This is the title of a report out today, produced by the National Obesity Forum , and widely publicised in today’s TV news and newspapers. It warns that previous predictions of future obesity (the 2007 Foresight Report: that 50% of the UK population will be obese by 2050, at a cost of £50 billion a year to the NHS) are too low an estimate.
The chairman of the National Obesity Forum, Professor David Haslam, concludes that current policies to tackle obesity are inadequate, and that hard-hitting marketing campaigns (similar to recent anti-smoking campaigns) are required, alongside a range of other measures. “The current situation is unsustainable”, says the NOF report.
As a personal trainer in London with obese clients, I think that even the National Obesity Forum’s recommendations don’t go far enough. The problem of obesity in this country is the result of a whole range of problems, which require all the recommendations of the NOF to be put into effect asap, but more in addition needs to be done if we’re to become a healthy nation. The UK in 2014 is a deeply sick nation, and getting worse every year.
Widespread poor nutrition
A large proportion of the UK population are making unhealthy food choices, concludes the NOF. There is ignorance about nutrition, and the effects of poor nutrition. There is also ignorance about proper hydration, and excessive consumption of sugary drinks.
Government policies inadequate
Current government initiatives such as Change4Life, and the Public Health Responsibility Deal (a voluntary code for the food industry to reduce sugar & salt levels) are inadequate, says the report. Same goes for the 2011 initiative, Healthy Lives, Healthy People (which aims to reduce national energy intake by 5 billion calories a day).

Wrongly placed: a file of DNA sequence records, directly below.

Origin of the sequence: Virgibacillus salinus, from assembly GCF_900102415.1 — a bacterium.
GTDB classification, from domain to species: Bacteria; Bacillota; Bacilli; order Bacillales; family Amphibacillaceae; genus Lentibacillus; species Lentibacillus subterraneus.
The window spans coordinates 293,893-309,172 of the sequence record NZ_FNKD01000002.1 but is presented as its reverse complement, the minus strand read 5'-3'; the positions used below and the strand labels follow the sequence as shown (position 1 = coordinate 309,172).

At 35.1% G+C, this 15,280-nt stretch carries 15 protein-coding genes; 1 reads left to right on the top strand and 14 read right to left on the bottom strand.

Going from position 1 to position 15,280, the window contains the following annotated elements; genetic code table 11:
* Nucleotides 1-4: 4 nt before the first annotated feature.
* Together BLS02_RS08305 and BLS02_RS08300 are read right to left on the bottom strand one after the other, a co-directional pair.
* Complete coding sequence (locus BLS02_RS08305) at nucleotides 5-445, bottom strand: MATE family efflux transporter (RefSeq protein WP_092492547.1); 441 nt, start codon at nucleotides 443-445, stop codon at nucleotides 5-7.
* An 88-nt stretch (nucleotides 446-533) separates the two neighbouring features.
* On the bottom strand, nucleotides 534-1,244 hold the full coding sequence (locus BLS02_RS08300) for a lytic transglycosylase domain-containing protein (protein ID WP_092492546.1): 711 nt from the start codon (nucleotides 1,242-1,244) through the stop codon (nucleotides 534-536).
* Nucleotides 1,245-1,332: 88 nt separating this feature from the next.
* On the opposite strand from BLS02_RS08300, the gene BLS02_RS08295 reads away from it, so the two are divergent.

When I first saw this 5 billion calorie target, I knew that this government had completely lost the plot, or had no real intention of tackling the root causes of obesity. Nobody is measuring these calories, there’s no distinction between calories from different food groups, or any distinction between calories from healthy vs junk food, the list is endless.
NOF recommendation: hard-hitting marketing campaigns
In recent years there have been some superb advertising campaigns to warn of the dangers of smoking, and the NOF suggests a similar approach with obesity. However, the report doesn’t suggest any specific examples of the “hard-hitting” campaigns they would like to see.
I suggest that positive campaigns would be good, such as “drink more water and less sugary drinks” would be a great start. The campaign could show the effects of high-sugar drinks: tooth decay, type 2 diabetes and how it leads to lower leg amputation in extreme cases. Another advert could show a morbidly obese person struggling to lead a normal life, stuck in bed looking out of the window at people leading fulfilling active lives.
NOF recommendation: more proactive GP’s
The NOF calls for better GP training in weight-management, and engaging with patients about their obesity. There is a trend among GP’s to only treat medical conditions with drugs, and the NOF calls for GP’s to take the initiative and recommend practical steps overweight patients can take (exercise and healthy eating) to achieve a healthy weight.